Actuaries evaluate and manage financial risk. They make financial sense of the future for their clients by applying advanced mathematical and statistical techniques to solve complex financial problems.
Qualifying as an actuary is a passport to a wide variety of careers in insurance companies, investments, pensions, health care and banking – not just in the UK, but throughout the world. Kent is one of a very few universities in the UK to teach the subject.
Our Postgraduate Diploma (PDip) in Actuarial Science, MSc in Applied Actuarial Science and International Master’s are all fully accredited by the Institute and Faculty of Actuaries; they also provide a fast-track route to qualifying as an actuary, because students who achieve a high enough overall mark in these programmes can obtain exemptions from the professional examinations included within their studies.
This PDip in Actuarial Science programme gives you the opportunity to gain exemptions from eight of the Core Technical subjects (CT1 to CT8) of the professional examinations and provides you with a firm foundation for the later subjects. If you perform well enough on this course to obtain the full set of exemptions available, you could reduce your time to qualify as an actuary by three years or more.
The following modules are indicative of those offered on this programme. This list is based on the current curriculum and may change year to year in response to new curriculum developments and innovation. Most programmes will require you to study a combination of compulsory and optional modules. You may also have the option to take modules from other programmes so that you may customise your programme and explore other subject areas that interest you.
MA319 - Probability and Statistics for Actuarial Science (15 credits) MA501 - Statistics for Insurance (15 credits) MA529 - Probability and Statistics for Actuarial Science 2 (15 credits) MA639 - Time Series Modelling and Simulation (15 credits) MA816 - Contingencies 1 (15 credits) MA817 - Contingencies 2 (15 credits) MA819 - Business Economics (15 credits) MA820 - Financial Mathematics (15 credits) MA825 - Survival Models (15 credits) MA826 - Finance & Financial Reporting (15 credits) MA835 - Portfolio Theory and Asset Pricing Models (15 credits) MA836 - Stochastic Processes (15 credits) MA837 - Mathematics of Financial Derivatives (15 credits) MA840 - Financial Modelling (15 credits)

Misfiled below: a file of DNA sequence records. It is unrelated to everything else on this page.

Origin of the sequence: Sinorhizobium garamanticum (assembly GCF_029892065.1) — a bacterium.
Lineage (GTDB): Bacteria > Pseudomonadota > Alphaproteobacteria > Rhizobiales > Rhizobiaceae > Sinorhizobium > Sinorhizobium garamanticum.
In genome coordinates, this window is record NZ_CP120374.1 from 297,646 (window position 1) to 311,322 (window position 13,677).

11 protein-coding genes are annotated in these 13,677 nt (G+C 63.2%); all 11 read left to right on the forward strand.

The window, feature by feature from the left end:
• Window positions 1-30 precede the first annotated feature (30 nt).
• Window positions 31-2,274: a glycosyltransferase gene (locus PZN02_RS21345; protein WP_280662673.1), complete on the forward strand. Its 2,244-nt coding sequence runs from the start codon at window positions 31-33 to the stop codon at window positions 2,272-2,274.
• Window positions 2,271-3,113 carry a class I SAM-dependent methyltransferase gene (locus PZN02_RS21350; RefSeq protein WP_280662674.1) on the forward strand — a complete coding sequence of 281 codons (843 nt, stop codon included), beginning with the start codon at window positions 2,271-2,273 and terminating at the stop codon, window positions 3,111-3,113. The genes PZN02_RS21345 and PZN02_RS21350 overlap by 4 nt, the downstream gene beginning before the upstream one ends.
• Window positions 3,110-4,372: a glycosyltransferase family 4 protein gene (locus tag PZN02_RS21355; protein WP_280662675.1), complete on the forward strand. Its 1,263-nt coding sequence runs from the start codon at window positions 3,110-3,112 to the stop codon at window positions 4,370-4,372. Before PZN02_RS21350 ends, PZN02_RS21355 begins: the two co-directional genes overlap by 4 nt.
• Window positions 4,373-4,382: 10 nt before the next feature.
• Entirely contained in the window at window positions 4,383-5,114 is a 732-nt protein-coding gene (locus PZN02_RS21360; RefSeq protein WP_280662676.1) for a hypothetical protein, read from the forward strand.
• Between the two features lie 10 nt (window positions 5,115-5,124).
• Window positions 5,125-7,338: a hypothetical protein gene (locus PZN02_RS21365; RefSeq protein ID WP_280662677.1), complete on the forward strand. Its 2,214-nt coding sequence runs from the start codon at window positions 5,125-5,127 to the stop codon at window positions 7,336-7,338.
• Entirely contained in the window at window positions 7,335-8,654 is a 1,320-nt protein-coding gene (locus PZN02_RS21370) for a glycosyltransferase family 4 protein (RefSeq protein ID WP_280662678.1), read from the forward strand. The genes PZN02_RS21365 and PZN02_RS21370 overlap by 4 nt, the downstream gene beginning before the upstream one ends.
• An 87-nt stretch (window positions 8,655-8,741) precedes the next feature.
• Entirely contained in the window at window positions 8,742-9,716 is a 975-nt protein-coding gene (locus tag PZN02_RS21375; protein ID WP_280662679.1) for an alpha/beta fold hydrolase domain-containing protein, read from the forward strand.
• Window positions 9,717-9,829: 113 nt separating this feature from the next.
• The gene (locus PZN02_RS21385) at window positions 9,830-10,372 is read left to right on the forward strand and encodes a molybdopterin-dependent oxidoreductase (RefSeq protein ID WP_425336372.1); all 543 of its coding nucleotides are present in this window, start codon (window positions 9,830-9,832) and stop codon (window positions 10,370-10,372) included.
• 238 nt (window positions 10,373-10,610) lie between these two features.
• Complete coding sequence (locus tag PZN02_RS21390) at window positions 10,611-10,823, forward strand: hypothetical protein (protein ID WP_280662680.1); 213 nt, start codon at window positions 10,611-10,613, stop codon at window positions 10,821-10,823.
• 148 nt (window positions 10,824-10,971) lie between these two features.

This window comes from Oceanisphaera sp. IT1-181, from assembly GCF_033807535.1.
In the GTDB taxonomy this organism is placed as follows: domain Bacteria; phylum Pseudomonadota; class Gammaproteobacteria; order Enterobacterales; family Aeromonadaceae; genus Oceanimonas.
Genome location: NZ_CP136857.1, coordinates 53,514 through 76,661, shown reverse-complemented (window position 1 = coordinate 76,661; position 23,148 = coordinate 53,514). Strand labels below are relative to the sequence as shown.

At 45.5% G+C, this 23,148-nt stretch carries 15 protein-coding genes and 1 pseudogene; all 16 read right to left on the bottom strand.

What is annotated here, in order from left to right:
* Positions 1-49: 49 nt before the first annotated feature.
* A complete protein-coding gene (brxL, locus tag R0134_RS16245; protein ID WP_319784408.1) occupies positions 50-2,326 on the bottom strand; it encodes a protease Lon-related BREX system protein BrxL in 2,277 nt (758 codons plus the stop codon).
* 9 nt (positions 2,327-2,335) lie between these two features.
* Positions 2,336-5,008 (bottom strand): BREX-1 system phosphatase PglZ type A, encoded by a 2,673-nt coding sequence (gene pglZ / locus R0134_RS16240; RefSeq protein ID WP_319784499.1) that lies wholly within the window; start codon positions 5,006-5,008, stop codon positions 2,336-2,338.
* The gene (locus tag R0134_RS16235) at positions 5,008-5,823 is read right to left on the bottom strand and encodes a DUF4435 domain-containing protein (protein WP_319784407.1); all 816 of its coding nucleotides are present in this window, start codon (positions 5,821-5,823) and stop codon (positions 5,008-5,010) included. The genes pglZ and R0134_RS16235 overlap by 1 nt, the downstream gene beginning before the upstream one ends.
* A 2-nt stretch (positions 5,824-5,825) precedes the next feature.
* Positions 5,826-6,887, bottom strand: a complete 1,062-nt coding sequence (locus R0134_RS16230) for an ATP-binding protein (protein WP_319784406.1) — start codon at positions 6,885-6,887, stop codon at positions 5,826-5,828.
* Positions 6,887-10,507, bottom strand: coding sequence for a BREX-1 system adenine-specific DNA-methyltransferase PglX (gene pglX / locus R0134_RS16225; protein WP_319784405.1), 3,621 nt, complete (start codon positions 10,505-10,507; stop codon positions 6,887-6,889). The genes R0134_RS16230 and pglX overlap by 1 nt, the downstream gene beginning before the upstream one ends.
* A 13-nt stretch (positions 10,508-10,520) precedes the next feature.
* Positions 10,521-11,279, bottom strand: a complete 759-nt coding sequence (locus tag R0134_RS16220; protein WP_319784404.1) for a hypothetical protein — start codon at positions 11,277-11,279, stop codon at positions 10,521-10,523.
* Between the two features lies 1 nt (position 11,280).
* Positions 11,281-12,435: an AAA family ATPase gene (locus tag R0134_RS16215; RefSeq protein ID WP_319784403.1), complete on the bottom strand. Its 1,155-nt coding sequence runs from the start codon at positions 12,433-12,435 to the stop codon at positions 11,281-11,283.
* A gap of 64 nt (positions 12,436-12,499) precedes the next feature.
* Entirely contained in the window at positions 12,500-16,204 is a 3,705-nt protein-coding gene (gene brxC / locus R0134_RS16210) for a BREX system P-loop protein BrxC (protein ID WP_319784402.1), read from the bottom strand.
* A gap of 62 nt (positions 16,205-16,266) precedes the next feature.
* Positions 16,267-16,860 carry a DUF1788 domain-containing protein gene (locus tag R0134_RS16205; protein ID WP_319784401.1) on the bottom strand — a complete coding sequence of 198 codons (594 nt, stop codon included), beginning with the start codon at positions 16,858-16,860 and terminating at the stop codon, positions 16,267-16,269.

Assessment is usually by a mixture of coursework and examination; exact weightings vary from module to module.
- Accreditation Students who are considered to have performed sufficiently well in the programme (both in examinations and coursework), as determined by an examiner appointed by the UK Actuarial Profession, will be exempt from all the CT subjects studied within the programme. If a student fails to achieve a suitable overall standard, they might still be awarded individual module exemptions as recommended by the Profession’s examiner. Please note that individual exemptions are granted based on the final written examinations only.
This programme aims to:
- give you the depth of technical appreciation and skills appropriate to a Master’s level programme in actuarial science
- provide successful students with eligibility for subject exemptions from the Core Technical series of examinations of the actuarial profession. This means obtaining a thorough knowledge and understanding of various core actuarial techniques and gaining current knowledge and understanding of the practice of some of the major areas in which actuaries are involved
- ensure you are competent in the use of information technology, and are familiar with computers, together with the relevant software
- introduce you to an appreciation of recent actuarial developments, and of the links between subject theories and their practical application in industry
- prepare you for employment within the actuarial profession and other financial fields